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Python - WebForm Submission

Neha Kumawat

2 years ago

WebForm Submission in Python | Insideaiml
Table of Contents
  • Introduction
  • Example
  • Submitting a web form with requests


          One of the most challenging tasks in web scraping is being able to log in automatically and extract data within your account on that website. In this tutorial, you will learn how you can extract all forms from web pages as well as filling and submitting them using requests_html  libraries.
Often some data is needed to be submitted to the server through the forms present in the HTML page for the interaction with a webpage. Processes like signing up for a new account or supplying some information like name or roll number to retrieve the result of an examination can be performed using this webform. The requests module handles this gracefully using the POST method with the required parameters.


         In the below example we use the signup form of a website by supplying the userid and password value. After the submission of the values, we print the response.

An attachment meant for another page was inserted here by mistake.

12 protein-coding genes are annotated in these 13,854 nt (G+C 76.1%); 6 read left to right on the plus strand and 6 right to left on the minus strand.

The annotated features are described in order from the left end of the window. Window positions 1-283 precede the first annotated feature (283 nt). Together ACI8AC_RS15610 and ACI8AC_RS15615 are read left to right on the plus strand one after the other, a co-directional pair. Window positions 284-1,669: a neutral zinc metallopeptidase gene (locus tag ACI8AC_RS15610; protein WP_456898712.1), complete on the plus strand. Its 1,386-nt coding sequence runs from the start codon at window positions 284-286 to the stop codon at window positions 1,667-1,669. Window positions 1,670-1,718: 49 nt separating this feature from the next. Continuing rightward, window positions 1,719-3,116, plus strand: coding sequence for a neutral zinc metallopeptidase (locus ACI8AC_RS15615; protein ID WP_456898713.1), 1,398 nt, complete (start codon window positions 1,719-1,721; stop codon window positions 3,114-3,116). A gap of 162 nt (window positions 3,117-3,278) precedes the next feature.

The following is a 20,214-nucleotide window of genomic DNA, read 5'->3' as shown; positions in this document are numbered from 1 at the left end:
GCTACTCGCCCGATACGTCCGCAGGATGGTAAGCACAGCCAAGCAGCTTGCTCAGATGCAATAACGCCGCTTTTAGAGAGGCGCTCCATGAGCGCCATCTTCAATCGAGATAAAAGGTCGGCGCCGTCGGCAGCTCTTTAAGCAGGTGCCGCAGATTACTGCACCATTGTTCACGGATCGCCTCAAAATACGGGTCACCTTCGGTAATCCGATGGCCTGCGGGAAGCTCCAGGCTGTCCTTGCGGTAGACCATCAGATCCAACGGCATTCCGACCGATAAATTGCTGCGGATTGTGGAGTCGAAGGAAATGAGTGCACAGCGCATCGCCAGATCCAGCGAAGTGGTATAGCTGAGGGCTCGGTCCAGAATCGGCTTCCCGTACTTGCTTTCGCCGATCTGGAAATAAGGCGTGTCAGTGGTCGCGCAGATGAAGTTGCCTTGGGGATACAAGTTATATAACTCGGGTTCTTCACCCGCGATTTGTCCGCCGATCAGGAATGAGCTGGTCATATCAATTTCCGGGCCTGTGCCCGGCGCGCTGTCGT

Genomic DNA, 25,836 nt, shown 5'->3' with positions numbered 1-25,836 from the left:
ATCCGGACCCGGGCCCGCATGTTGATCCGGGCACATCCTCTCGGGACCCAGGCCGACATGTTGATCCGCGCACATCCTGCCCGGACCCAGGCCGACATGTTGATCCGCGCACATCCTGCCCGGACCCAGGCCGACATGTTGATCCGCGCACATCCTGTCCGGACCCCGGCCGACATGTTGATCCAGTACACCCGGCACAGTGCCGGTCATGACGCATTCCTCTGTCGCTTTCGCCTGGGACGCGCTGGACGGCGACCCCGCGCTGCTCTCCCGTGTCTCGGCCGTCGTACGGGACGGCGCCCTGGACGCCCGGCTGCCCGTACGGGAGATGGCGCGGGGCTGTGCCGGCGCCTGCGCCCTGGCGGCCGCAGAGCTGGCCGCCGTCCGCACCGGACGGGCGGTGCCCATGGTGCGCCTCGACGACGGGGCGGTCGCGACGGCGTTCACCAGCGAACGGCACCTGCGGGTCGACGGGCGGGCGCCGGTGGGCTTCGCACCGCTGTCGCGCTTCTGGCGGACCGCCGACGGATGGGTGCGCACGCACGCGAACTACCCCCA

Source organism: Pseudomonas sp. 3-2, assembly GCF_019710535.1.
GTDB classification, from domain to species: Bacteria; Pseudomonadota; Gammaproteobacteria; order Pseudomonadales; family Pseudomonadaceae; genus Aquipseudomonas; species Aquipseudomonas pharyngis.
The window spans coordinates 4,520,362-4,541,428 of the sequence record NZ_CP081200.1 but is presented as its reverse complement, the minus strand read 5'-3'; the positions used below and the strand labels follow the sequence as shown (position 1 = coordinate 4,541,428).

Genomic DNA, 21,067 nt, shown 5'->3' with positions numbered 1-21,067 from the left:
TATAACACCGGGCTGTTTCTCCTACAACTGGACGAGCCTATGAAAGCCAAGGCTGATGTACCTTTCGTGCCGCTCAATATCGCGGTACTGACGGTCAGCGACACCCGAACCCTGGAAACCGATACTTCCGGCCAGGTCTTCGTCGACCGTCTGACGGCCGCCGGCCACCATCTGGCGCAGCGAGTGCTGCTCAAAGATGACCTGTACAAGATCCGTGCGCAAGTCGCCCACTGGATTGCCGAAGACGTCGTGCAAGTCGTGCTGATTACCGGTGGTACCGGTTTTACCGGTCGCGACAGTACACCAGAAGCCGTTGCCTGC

import requests

ID_USERNAME = 'signup-user-name'
ID_PASSWORD = 'signup-user-password'
USERNAME = 'username'
PASSWORD = 'yourpassword'
def submit_form():
    """Submit a form"""

    resp = requests.get(SIGNUP_URL)
    print "Response to GET request: %s" %resp.content

    resp =, payload)
    print "Headers from a POST request response: %s" %resp.headers
#print "HTML Response: %s"

if __name__ == '__main__':
When we run the above program, we get the following output
Response to GET request: 

Login - codepad




Submitting a web form with requests

          The requests package does form submissions a little bit more elegantly. Let’s take a look:
# Python 2.x example
import requests

url = ''
payload = {'q':'python'}
r = requests.get(url, params=payload)
with open("requests_results.html", "w") as f:
With requests, you just need to create a dictionary with the field name as the key and the search term as the value. Then you use to do the search. Finally, you use the resulting requests object, “r”, and access its content property which you save to disk. We skipped the web browser part in this example (and the next) for brevity. Now we should be ready to see how to mechanize does its thing.
In Python 3, it should be noted that r.content now returns bytes instead of a string. This will cause a TypeError to be raised if we try to write that out to disc. To fix it, all we need to do is change the file flag from ‘w’ to ‘wb’, like this:
with open("requests_results.html", "wb") as f:

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